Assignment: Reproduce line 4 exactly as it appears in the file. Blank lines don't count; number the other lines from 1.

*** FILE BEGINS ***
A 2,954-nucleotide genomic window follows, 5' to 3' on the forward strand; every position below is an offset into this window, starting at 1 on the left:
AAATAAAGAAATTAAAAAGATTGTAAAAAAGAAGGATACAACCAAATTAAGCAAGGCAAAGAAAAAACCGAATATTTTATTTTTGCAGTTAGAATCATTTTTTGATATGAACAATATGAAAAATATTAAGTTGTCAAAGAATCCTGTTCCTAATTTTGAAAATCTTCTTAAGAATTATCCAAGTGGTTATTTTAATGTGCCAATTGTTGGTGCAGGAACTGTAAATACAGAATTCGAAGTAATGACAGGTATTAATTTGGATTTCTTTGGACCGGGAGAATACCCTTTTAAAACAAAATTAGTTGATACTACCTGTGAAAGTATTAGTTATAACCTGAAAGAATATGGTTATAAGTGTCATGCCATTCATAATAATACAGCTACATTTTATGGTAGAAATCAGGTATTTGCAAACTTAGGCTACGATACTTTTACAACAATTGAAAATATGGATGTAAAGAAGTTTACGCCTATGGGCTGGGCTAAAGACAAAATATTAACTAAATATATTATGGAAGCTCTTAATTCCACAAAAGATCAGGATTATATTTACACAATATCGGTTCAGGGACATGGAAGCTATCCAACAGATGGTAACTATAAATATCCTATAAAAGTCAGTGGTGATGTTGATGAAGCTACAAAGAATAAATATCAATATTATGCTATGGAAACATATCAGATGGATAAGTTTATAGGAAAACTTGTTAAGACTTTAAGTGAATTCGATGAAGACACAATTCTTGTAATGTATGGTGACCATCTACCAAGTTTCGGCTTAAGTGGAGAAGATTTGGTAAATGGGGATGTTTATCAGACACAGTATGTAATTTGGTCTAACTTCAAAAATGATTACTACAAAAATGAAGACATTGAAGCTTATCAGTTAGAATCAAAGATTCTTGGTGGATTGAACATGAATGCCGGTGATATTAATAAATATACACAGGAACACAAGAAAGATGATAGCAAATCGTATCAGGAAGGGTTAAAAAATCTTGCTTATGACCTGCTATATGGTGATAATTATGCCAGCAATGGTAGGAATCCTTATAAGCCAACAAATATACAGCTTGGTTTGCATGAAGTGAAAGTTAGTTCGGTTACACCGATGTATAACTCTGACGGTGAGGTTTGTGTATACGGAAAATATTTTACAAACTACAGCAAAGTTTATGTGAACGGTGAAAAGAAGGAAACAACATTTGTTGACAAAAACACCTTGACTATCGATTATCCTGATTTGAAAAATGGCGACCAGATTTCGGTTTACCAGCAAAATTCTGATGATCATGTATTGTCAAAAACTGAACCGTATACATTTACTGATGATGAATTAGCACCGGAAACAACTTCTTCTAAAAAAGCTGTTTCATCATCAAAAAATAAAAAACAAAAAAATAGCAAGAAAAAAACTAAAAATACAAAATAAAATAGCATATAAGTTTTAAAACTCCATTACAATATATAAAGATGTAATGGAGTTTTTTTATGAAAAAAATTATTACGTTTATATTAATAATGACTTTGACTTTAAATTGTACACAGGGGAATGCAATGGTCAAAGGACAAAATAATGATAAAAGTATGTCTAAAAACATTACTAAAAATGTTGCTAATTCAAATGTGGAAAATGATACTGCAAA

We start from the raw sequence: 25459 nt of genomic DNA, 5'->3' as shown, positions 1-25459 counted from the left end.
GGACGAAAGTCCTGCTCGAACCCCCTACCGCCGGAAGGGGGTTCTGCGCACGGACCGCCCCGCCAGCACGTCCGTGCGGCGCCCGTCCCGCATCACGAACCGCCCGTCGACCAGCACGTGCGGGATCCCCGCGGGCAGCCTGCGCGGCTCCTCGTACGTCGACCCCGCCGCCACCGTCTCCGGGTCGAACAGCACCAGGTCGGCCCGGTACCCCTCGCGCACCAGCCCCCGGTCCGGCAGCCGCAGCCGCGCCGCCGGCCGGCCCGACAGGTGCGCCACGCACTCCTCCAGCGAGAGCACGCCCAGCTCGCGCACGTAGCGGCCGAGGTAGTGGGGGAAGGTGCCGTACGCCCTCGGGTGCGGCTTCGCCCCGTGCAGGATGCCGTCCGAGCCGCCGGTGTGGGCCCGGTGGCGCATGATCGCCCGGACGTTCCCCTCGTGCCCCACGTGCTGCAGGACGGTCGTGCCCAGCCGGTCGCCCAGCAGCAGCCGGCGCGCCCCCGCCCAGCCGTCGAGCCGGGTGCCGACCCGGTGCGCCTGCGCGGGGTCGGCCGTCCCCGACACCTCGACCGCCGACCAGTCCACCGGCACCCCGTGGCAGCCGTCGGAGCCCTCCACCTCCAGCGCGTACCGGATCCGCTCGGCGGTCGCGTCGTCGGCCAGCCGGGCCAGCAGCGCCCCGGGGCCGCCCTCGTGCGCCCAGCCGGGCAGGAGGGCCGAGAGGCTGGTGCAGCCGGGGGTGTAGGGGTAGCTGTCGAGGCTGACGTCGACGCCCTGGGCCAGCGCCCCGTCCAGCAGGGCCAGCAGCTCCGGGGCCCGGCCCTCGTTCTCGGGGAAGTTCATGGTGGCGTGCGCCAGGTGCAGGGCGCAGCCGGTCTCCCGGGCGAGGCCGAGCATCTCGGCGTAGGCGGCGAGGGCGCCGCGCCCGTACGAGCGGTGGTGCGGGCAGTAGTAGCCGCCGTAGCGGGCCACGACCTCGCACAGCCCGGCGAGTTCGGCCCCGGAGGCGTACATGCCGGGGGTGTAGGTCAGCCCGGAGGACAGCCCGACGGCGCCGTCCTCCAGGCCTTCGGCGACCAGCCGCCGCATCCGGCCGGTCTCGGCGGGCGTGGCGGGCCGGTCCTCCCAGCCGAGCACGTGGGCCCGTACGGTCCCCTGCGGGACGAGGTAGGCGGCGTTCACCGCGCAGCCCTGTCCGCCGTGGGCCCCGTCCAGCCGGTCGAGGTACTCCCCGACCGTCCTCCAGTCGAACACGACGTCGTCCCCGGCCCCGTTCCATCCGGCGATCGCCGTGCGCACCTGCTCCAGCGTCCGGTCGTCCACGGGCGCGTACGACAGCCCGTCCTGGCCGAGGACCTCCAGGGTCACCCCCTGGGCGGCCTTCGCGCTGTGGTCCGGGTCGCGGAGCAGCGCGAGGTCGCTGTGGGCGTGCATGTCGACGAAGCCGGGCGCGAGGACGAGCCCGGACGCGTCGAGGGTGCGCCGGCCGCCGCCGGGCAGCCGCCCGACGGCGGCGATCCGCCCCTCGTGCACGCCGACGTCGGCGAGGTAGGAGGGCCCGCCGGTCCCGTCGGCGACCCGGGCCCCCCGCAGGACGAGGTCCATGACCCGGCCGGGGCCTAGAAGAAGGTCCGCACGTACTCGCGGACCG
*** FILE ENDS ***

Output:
GGACGAAAGTCCTGCTCGAACCCCCTACCGCCGGAAGGGGGTTCTGCGCACGGACCGCCCCGCCAGCACGTCCGTGCGGCGCCCGTCCCGCATCACGAACCGCCCGTCGACCAGCACGTGCGGGATCCCCGCGGGCAGCCTGCGCGGCTCCTCGTACGTCGACCCCGCCGCCACCGTCTCCGGGTCGAACAGCACCAGGTCGGCCCGGTACCCCTCGCGCACCAGCCCCCGGTCCGGCAGCCGCAGCCGCGCCGCCGGCCGGCCCGACAGGTGCGCCACGCACTCCTCCAGCGAGAGCACGCCCAGCTCGCGCACGTAGCGGCCGAGGTAGTGGGGGAAGGTGCCGTACGCCCTCGGGTGCGGCTTCGCCCCGTGCAGGATGCCGTCCGAGCCGCCGGTGTGGGCCCGGTGGCGCATGATCGCCCGGACGTTCCCCTCGTGCCCCACGTGCTGCAGGACGGTCGTGCCCAGCCGGTCGCCCAGCAGCAGCCGGCGCGCCCCCGCCCAGCCGTCGAGCCGGGTGCCGACCCGGTGCGCCTGCGCGGGGTCGGCCGTCCCCGACACCTCGACCGCCGACCAGTCCACCGGCACCCCGTGGCAGCCGTCGGAGCCCTCCACCTCCAGCGCGTACCGGATCCGCTCGGCGGTCGCGTCGTCGGCCAGCCGGGCCAGCAGCGCCCCGGGGCCGCCCTCGTGCGCCCAGCCGGGCAGGAGGGCCGAGAGGCTGGTGCAGCCGGGGGTGTAGGGGTAGCTGTCGAGGCTGACGTCGACGCCCTGGGCCAGCGCCCCGTCCAGCAGGGCCAGCAGCTCCGGGGCCCGGCCCTCGTTCTCGGGGAAGTTCATGGTGGCGTGCGCCAGGTGCAGGGCGCAGCCGGTCTCCCGGGCGAGGCCGAGCATCTCGGCGTAGGCGGCGAGGGCGCCGCGCCCGTACGAGCGGTGGTGCGGGCAGTAGTAGCCGCCGTAGCGGGCCACGACCTCGCACAGCCCGGCGAGTTCGGCCCCGGAGGCGTACATGCCGGGGGTGTAGGTCAGCCCGGAGGACAGCCCGACGGCGCCGTCCTCCAGGCCTTCGGCGACCAGCCGCCGCATCCGGCCGGTCTCGGCGGGCGTGGCGGGCCGGTCCTCCCAGCCGAGCACGTGGGCCCGTACGGTCCCCTGCGGGACGAGGTAGGCGGCGTTCACCGCGCAGCCCTGTCCGCCGTGGGCCCCGTCCAGCCGGTCGAGGTACTCCCCGACCGTCCTCCAGTCGAACACGACGTCGTCCCCGGCCCCGTTCCATCCGGCGATCGCCGTGCGCACCTGCTCCAGCGTCCGGTCGTCCACGGGCGCGTACGACAGCCCGTCCTGGCCGAGGACCTCCAGGGTCACCCCCTGGGCGGCCTTCGCGCTGTGGTCCGGGTCGCGGAGCAGCGCGAGGTCGCTGTGGGCGTGCATGTCGACGAAGCCGGGCGCGAGGACGAGCCCGGACGCGTCGAGGGTGCGCCGGCCGCCGCCGGGCAGCCGCCCGACGGCGGCGATCCGCCCCTCGTGCACGCCGACGTCGGCGAGGTAGGAGGGCCCGCCGGTCCCGTCGGCGACCCGGGCCCCCCGCAGGACGAGGTCCATGACCCGGCCGGGGCCTAGAAGAAGGTCCGCACGTACTCGCGGACCG